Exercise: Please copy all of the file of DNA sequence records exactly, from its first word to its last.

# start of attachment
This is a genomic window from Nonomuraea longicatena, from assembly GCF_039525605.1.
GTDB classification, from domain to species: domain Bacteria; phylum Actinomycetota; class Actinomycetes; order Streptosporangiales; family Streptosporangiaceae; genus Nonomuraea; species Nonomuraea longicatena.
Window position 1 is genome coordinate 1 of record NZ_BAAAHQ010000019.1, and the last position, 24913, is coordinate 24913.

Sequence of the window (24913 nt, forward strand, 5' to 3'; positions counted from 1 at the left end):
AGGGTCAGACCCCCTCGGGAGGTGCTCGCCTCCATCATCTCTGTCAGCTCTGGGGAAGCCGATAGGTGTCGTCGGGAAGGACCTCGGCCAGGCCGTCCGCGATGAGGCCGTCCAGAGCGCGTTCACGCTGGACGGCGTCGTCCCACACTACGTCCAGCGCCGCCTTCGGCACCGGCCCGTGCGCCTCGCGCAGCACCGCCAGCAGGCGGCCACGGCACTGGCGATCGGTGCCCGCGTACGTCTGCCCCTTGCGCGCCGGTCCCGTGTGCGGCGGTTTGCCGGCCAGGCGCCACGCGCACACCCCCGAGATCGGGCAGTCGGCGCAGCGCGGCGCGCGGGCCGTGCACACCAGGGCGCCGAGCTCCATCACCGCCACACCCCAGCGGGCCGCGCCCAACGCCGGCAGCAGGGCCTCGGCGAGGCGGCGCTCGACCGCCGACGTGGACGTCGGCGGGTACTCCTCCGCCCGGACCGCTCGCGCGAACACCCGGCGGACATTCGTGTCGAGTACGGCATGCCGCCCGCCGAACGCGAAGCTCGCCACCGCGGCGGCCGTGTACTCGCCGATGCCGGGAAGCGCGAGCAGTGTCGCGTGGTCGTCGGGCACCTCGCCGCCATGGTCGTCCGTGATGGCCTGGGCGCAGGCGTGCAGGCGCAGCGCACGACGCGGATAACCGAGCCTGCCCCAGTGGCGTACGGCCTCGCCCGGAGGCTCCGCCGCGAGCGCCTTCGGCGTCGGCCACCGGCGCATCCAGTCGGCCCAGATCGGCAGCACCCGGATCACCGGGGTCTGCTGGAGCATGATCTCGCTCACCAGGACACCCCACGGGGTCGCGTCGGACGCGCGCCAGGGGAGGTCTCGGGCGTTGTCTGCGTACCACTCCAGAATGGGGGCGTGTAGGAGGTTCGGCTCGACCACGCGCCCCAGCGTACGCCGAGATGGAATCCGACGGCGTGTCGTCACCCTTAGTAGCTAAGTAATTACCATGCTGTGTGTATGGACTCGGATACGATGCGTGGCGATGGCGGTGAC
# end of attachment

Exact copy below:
This is a genomic window from Nonomuraea longicatena, from assembly GCF_039525605.1.
GTDB classification, from domain to species: domain Bacteria; phylum Actinomycetota; class Actinomycetes; order Streptosporangiales; family Streptosporangiaceae; genus Nonomuraea; species Nonomuraea longicatena.
Window position 1 is genome coordinate 1 of record NZ_BAAAHQ010000019.1, and the last position, 24913, is coordinate 24913.

Sequence of the window (24913 nt, forward strand, 5' to 3'; positions counted from 1 at the left end):
AGGGTCAGACCCCCTCGGGAGGTGCTCGCCTCCATCATCTCTGTCAGCTCTGGGGAAGCCGATAGGTGTCGTCGGGAAGGACCTCGGCCAGGCCGTCCGCGATGAGGCCGTCCAGAGCGCGTTCACGCTGGACGGCGTCGTCCCACACTACGTCCAGCGCCGCCTTCGGCACCGGCCCGTGCGCCTCGCGCAGCACCGCCAGCAGGCGGCCACGGCACTGGCGATCGGTGCCCGCGTACGTCTGCCCCTTGCGCGCCGGTCCCGTGTGCGGCGGTTTGCCGGCCAGGCGCCACGCGCACACCCCCGAGATCGGGCAGTCGGCGCAGCGCGGCGCGCGGGCCGTGCACACCAGGGCGCCGAGCTCCATCACCGCCACACCCCAGCGGGCCGCGCCCAACGCCGGCAGCAGGGCCTCGGCGAGGCGGCGCTCGACCGCCGACGTGGACGTCGGCGGGTACTCCTCCGCCCGGACCGCTCGCGCGAACACCCGGCGGACATTCGTGTCGAGTACGGCATGCCGCCCGCCGAACGCGAAGCTCGCCACCGCGGCGGCCGTGTACTCGCCGATGCCGGGAAGCGCGAGCAGTGTCGCGTGGTCGTCGGGCACCTCGCCGCCATGGTCGTCCGTGATGGCCTGGGCGCAGGCGTGCAGGCGCAGCGCACGACGCGGATAACCGAGCCTGCCCCAGTGGCGTACGGCCTCGCCCGGAGGCTCCGCCGCGAGCGCCTTCGGCGTCGGCCACCGGCGCATCCAGTCGGCCCAGATCGGCAGCACCCGGATCACCGGGGTCTGCTGGAGCATGATCTCGCTCACCAGGACACCCCACGGGGTCGCGTCGGACGCGCGCCAGGGGAGGTCTCGGGCGTTGTCTGCGTACCACTCCAGAATGGGGGCGTGTAGGAGGTTCGGCTCGACCACGCGCCCCAGCGTACGCCGAGATGGAATCCGACGGCGTGTCGTCACCCTTAGTAGCTAAGTAATTACCATGCTGTGTGTATGGACTCGGATACGATGCGTGGCGATGGCGGTGAC